The Lipari Cathedral is a wonderful gem of the island rich in history and incredible works of art.
The Lipari Cathedral, also known as Cathedral of San Bartolomeo, rises in the heart of the Cittadella. This part of the island includes the oldest village of Lipari and is marked by the ancient city walls which separate the two natural harbours, Marina Lunga and Marina Corta. Originally built in the acropolis on the ruins of a Greek temple, the Cathedral was completely destroyed by Arabs in 838 BC. After Normans conquered Sicily, Roger I started its reconstruction, dedicating the church to San Bartolomeo who became the Patron Saint of the Aeolian Islands.
The facade of the Lipari Cathedral has a majestic staircase, two small side entrances and a central marble portal enriched by Iconic columns and Corinthian capitals. The architrave, placed on the main entrance, shows the inscription “Divo Bartolomeo Dicatum” (dedicated to the divine Barotolomeo) and two sided tympana which are characterised by impressive carved decorations including a niche with the statue of the Saint. The interior includes a central nave which was initially covered by a wooden ceiling and then with high quality frescos representing biblical scenes. The church hosts impressive masterpieces such as the Vascello (the Vessel) made by the artists Perricone-Marano.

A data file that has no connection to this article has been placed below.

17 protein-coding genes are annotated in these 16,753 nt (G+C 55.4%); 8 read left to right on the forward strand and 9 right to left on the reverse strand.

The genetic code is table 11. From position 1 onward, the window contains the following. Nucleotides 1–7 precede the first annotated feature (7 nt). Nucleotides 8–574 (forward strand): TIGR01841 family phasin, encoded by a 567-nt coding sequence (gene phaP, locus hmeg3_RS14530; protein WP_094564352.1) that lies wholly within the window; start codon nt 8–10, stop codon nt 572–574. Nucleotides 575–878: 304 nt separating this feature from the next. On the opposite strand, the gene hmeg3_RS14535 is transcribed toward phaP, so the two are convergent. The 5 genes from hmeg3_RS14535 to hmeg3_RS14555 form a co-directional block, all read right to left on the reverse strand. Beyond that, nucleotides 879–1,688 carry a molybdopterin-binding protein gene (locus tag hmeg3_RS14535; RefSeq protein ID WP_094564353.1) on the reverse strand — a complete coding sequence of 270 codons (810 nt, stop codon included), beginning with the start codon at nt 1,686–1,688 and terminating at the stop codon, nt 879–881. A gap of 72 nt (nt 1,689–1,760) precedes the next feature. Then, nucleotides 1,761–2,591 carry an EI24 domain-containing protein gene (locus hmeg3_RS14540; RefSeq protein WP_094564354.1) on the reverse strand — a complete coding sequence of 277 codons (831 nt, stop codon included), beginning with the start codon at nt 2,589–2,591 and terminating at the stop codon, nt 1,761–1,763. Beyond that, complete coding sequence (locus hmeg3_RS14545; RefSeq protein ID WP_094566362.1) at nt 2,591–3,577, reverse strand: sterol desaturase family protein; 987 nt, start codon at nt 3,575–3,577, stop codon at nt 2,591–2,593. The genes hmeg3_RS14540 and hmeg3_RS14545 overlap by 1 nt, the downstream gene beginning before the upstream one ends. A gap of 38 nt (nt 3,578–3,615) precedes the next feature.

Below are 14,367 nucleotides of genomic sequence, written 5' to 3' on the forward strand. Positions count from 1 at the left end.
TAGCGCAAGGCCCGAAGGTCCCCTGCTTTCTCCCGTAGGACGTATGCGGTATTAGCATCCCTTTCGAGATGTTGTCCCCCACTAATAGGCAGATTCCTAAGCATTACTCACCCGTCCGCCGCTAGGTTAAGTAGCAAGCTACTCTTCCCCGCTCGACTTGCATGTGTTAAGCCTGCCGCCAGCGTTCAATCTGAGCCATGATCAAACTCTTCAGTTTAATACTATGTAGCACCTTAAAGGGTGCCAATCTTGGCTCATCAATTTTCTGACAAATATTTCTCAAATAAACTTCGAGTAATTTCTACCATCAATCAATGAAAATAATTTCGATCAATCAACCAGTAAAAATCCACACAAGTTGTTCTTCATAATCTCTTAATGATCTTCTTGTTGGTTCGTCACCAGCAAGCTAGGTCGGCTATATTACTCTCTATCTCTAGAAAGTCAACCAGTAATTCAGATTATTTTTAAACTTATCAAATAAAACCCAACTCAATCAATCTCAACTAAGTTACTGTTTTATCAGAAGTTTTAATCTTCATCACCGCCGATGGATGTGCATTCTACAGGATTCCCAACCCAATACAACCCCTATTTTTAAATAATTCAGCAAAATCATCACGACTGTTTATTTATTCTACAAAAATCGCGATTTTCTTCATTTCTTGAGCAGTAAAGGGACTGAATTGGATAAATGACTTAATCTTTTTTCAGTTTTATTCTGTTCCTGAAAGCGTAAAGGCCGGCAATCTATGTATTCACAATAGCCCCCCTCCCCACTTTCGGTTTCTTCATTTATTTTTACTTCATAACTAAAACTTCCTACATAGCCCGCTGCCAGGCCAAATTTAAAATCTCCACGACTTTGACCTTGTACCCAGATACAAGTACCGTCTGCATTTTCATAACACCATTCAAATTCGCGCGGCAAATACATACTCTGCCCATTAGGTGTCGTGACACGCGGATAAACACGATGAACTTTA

When Roger I started the rebuilding of the cathedral he invited a group of Benedictine monks who built a monastery near the castle and a incredible cloister close to the cathedral. It was characterised by a colonnaded gallery where each column depicted monstrous animals or doves eating dates.
In the 16th century this wonderful cloister was used as a cemetery and only recently in 1978 it was rediscovered by Luigi Pastore during his archaeological digs in the area. Part of its wonderful floor is now exhibited in one of the interesting section of the Aeolian Museum.